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Steel Making

The Thermo-couple
With the application of the thermo-couple, the measurement of...

Effect Of A Small Amount Of Copper In Medium-carbon Steel
This shows the result of tests by C. R. Hayward and A. B. Joh...

Ebbw Vale And The Bessemer Process
After his British Association address in August 1856, Besseme...

Carbon In Tool Steel
Carbon tool steel, or tool steel as it is commonly called, us...

Heat Treatment Of Milling Cutters Drills Reamers Etc
THE FIRE.--Gas and electric furnaces designed for high heats ...

Brown Automatic Signaling Pyrometer
In large heat-treating plants it has been customary to mainta...

The Effect Of Tempering On Water-quenched Gages
The following information has been supplied by Automatic and ...

Chrome-nickel Steel
Forging heat of chrome-nickel steel depends very largely on ...

Critical Points
One of the most important means of investigating the properti...

Quenching The Work
In some operations case-hardened work is quenched from the bo...

Connecting Rods
The material used for all connecting rods on the Liberty engi...

Properties Of Alloy Steels
The following table shows the percentages of carbon, manganes...

Heavy Forging Practice
In heavy forging practice where the metal is being worked at...

Rate Of Cooling
At the option of the manufacturer, the above treatment of gea...

Classifications Of Steel
Among makers and sellers, carbon tool-steels are classed by g...

Crankshaft
The crankshaft was the most highly stressed part of the entir...

Composition And Properties Of Steel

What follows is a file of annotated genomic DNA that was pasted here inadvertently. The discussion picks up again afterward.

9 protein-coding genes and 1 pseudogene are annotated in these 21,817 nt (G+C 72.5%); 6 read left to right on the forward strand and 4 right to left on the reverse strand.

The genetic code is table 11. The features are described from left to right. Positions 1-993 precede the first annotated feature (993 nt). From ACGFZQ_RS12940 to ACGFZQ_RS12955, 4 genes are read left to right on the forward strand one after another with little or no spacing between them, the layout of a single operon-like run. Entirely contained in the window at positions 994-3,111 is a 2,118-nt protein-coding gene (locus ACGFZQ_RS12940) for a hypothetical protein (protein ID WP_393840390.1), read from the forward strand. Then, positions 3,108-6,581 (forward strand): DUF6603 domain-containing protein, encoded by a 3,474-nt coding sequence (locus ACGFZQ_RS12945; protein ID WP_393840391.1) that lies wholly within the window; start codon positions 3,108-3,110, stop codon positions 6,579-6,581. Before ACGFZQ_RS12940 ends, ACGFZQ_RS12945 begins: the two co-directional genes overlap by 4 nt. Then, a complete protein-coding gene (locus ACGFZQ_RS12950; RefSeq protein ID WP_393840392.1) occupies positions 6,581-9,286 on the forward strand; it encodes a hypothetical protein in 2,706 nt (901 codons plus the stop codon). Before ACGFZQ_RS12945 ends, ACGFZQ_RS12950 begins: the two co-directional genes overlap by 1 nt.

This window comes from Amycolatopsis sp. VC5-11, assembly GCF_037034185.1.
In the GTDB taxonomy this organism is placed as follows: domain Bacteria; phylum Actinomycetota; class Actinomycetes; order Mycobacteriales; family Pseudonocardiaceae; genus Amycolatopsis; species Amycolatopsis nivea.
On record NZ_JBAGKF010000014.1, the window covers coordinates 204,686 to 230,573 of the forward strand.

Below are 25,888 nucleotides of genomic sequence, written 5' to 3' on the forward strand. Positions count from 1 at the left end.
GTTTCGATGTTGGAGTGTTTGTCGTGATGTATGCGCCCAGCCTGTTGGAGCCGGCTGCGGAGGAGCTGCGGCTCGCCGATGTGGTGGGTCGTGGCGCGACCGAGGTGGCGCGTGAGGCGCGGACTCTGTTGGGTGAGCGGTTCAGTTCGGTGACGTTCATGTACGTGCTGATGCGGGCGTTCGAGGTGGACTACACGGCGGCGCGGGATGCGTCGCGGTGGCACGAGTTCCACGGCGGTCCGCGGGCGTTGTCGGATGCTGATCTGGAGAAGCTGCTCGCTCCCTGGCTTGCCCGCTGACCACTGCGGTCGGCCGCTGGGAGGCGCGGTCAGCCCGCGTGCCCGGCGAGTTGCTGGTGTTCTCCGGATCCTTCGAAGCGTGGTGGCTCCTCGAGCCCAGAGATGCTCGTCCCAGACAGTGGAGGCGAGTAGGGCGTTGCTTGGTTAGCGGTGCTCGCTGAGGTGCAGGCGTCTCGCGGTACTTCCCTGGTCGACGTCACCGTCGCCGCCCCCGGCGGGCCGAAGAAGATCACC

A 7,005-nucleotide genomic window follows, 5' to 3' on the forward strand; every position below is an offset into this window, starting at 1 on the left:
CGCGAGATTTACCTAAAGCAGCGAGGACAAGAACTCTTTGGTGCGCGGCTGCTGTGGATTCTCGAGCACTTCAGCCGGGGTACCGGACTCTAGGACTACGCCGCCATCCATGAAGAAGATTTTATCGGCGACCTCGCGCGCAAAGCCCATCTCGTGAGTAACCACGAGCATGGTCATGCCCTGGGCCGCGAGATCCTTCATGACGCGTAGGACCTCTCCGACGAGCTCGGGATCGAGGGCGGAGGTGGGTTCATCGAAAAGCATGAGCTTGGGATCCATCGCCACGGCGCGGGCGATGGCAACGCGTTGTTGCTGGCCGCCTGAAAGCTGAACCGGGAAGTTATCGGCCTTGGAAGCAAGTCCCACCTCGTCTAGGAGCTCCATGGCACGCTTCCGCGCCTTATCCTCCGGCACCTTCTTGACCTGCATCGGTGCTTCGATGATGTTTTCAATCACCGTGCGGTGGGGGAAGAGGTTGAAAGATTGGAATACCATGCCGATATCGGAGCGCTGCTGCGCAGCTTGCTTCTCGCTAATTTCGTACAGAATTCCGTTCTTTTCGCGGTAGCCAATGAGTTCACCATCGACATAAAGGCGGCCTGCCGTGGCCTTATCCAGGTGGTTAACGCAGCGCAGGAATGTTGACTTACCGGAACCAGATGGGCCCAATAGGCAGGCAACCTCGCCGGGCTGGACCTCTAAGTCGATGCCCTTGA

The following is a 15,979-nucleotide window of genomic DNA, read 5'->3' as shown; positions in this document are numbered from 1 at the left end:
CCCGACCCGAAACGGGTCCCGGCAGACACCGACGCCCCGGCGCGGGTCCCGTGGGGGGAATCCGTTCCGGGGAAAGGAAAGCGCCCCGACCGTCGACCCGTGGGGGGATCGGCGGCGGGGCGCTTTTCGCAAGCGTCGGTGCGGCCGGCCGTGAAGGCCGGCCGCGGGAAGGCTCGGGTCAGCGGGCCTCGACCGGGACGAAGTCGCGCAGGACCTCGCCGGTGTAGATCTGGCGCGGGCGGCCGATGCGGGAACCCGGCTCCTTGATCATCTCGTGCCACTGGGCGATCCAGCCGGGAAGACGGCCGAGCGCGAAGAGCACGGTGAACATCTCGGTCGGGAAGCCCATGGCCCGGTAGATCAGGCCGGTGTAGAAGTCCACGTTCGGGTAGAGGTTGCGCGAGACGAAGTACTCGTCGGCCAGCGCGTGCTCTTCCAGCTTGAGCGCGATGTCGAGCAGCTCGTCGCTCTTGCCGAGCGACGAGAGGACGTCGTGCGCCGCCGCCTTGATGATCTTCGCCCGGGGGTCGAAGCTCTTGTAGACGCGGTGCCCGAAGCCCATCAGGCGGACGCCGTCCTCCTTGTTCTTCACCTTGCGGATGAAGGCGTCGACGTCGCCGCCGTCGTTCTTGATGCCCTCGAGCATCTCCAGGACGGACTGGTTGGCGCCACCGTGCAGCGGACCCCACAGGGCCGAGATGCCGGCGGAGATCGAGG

It is a remarkable fact that one can look through a dozen tex...

Pyrometers
Armor plate makers sometimes use the copper ball or Siemens' ...

Cutting-off Steel From Bar
To cut a piece from an annealed bar, cut off with a hack saw,...

Silicon
SILICON is a very widespread element (symbol Si), being an es...



Shrinking And Enlarging Work






Category: HARDENING CARBON STEEL FOR TOOLS

Steel can be shrunk or enlarged by proper heating and cooling.
Pins for forced fits can be enlarged several thousandths of an
inch by rapid heating to a dull red and quenching in water. The
theory is that the metal is expanded in heating and that the sudden
cooling sets the outer portion before the core can contract. In
dipping the piece is not held under water till cold but is dipped,
held a moment and removed. Then dipped again and again until cold.

Rings and drawing dies are also shrunk in a similar way. The rings
are slowly heated to a cherry red, slipped on a rod and rolled
in a shallow pan of water which cools only the outer edge. This
holds the outside while the inner heated portion is forced inward,
reducing the hole. This operation can be repeated a number of times
with considerable success.





Next: Tempering Round Dies

Previous: Preventing Cracks In Hardening



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